Oil producers in North Dakota are objecting to any new state regulations that would require them to reduce the volatility of crude before it's loaded onto rail cars. North Dakota's Industrial Commission is considering new rules that would require companies to remove certain liquids and gasses from crude oil train shipments, a process some say would make such transport safer.
Officials say the "flash explosion" apparently stemmed from an electrical breaker failure, but it did not cause a full-fledged fire. The victim was burned and was being airlifted to Las Vegas after the blast Wednesday at Primex Plastics Corp.
Half-day safety course encourages airplane passengers to be aware of their surroundings and familiarize themselves with what happens in an emergency. Participants learn the best way to brace for a crash, how to open aircraft doors and why to wait until exiting a plane to inflate life vests.
Social media has taken the world by storm, allowing mass communication over large distances in ways that just a few years ago would have been impossible. While outlets like Facebook and Twitter are commonly used for personal communication, they can be valuable tools for business continuity professionals.
When talking about the benefits of business continuity planning (BCP), industry vendors and planners typically tout one overarching benefit: When affected by a business interruption, having a plan drastically increases your odds of preserving revenue and keeping your doors open.
Data breaches at retailers aren't going away but there are ways consumers can protect themselves from future heists of their payment card information. The Department of Homeland Security Department warned last month that more than 1,000 retailers could have malware in their cash-register computers and offered ways for consumers to protect themselves.
Frustrated residents complained of food shortages in some neighborhoods of Sierra Leone's capital on Sunday as the country reached the third and final day of a sweeping, unprecedented lockdown designed to combat the deadly Ebola disease. The streets of the capital, Freetown, were again mostly deserted on Sunday in compliance with a government order for the country's six million residents to stay in their homes.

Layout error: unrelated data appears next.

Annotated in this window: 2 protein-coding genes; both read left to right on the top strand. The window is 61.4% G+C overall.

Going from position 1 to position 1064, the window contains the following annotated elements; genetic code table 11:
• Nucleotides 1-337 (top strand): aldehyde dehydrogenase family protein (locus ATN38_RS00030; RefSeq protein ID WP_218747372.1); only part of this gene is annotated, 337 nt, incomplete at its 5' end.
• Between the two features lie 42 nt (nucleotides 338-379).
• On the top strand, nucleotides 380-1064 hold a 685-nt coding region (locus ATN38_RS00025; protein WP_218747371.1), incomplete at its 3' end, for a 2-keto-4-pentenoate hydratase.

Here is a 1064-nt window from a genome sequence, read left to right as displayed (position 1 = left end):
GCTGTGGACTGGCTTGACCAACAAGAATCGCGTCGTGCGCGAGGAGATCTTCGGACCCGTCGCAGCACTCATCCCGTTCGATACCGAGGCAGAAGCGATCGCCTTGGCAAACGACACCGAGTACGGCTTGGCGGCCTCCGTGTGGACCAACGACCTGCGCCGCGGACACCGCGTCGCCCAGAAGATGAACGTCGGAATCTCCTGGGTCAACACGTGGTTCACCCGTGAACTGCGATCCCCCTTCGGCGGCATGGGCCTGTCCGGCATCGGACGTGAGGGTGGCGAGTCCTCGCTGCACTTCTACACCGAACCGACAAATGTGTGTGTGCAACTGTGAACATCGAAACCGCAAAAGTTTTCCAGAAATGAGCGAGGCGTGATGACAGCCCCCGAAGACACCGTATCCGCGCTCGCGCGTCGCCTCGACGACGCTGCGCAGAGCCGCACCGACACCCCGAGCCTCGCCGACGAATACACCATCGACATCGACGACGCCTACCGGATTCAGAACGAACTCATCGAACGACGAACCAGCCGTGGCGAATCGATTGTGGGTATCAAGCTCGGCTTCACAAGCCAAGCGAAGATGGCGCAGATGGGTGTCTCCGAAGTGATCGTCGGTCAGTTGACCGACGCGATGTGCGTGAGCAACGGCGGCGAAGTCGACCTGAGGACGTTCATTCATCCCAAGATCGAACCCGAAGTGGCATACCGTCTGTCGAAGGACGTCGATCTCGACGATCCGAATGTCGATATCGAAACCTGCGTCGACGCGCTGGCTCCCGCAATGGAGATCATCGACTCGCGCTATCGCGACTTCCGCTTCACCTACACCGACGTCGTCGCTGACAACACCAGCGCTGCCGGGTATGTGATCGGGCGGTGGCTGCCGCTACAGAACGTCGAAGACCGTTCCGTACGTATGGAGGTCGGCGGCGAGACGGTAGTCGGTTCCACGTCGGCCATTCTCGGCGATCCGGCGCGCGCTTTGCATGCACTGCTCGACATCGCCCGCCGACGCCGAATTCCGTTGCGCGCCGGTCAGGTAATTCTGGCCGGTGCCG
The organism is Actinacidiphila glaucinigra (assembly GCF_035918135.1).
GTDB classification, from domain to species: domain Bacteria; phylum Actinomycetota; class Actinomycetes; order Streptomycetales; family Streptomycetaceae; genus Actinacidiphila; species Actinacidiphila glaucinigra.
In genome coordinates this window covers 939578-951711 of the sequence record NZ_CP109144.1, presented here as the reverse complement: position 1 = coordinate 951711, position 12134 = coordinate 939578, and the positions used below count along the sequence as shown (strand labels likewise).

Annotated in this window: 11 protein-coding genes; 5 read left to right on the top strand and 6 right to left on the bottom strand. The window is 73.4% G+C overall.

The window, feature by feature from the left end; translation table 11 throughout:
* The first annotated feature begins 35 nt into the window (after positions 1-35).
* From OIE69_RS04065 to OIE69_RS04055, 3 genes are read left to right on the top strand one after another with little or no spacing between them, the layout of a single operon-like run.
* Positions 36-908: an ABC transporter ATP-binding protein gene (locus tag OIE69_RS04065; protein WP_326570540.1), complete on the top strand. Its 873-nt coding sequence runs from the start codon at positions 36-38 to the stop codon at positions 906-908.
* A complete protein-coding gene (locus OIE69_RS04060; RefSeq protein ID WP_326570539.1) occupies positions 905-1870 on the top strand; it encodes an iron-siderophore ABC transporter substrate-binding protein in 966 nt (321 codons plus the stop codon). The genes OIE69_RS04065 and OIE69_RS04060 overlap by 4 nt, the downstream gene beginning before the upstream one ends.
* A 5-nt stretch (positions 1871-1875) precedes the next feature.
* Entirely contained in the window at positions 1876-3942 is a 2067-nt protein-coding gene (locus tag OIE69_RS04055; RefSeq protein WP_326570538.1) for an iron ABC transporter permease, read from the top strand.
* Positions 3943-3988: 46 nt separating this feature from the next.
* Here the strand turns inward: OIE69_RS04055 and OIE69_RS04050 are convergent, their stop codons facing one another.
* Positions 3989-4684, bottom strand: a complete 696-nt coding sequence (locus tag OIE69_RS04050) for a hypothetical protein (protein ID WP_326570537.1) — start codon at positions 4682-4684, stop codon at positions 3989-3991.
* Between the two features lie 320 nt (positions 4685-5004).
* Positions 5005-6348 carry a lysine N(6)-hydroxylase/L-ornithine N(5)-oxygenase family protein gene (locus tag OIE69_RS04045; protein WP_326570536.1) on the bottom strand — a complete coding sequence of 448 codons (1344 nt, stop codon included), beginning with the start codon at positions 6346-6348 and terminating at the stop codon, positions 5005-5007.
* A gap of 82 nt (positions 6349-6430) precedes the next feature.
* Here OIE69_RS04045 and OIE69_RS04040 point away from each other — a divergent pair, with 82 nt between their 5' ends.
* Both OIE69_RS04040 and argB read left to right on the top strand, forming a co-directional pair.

A Spanish judge charged nine people with fraud Sunday for allegedly participating in the theft of $45 million after a massive hacking of a bank's card payments system. Judge Eloy Velasco of Spain's National Court said the suspects include seven Romanians and two Spaniards, who allegedly fraudulently extracted money from ATMs.
The American Society of Civil Engineers is calling for a national strategy for mitigating flood risks, saying the U.S. has not fully heeded lessons from Hurricane Katrina and Superstorm Sandy. The group is calling for Congress and the Obama Administration to develop a sustainable way to pay for infrastructure maintenance and updates to help manage floods.
FirstEnergy will spend $15 million this year installing special security fencing and thermal-imaging cameras at some substations to keep out would-be metal thieves. Metal thieves caused more than $500,000 in losses at FirstEnergy's facilities in the Akron, Ohio region last year.
Cooler, wet weather helped firefighters make progress on a huge Northern California wildfire that destroyed nearly three-dozen structures, forced the evacuation of more than 2,000 people and forced the cancellation of a sporting event because of the smoke.
Heavy rains in parts of northeastern India triggered landslides and flash floods, killing at least seven people, officials said Monday. A senior police official in Meghalaya state said the deaths occurred in the northern part of the state.
New commissioner of Japan's Nuclear Regulation Authority vows to proceed with safety screenings of nuclear facilities with independence, brushing off criticism he has close ties with nuclear power companies. He has come under fire for receiving payments and donations in the past from bodies including one linked to Tokyo Electric Power Co., the operator of the disaster-hit Fukushima Daiichi plant.
Although the continuing Ebola Virus outbreak has yet to leave African soil, a handful of Americans have been infected by the virus. Organizations need to be conscious of not only Ebola, but any outbreak that could affect their staff and damage their productivity.
Chris Schin, Vice President of Products for Zetta.net, discusses storage capacity, how it is increasing and the difficulty that causes when backing up data. He discusses using cloud-based storage as a way to alleviate the ever-increasing amount of data most companies are faced with.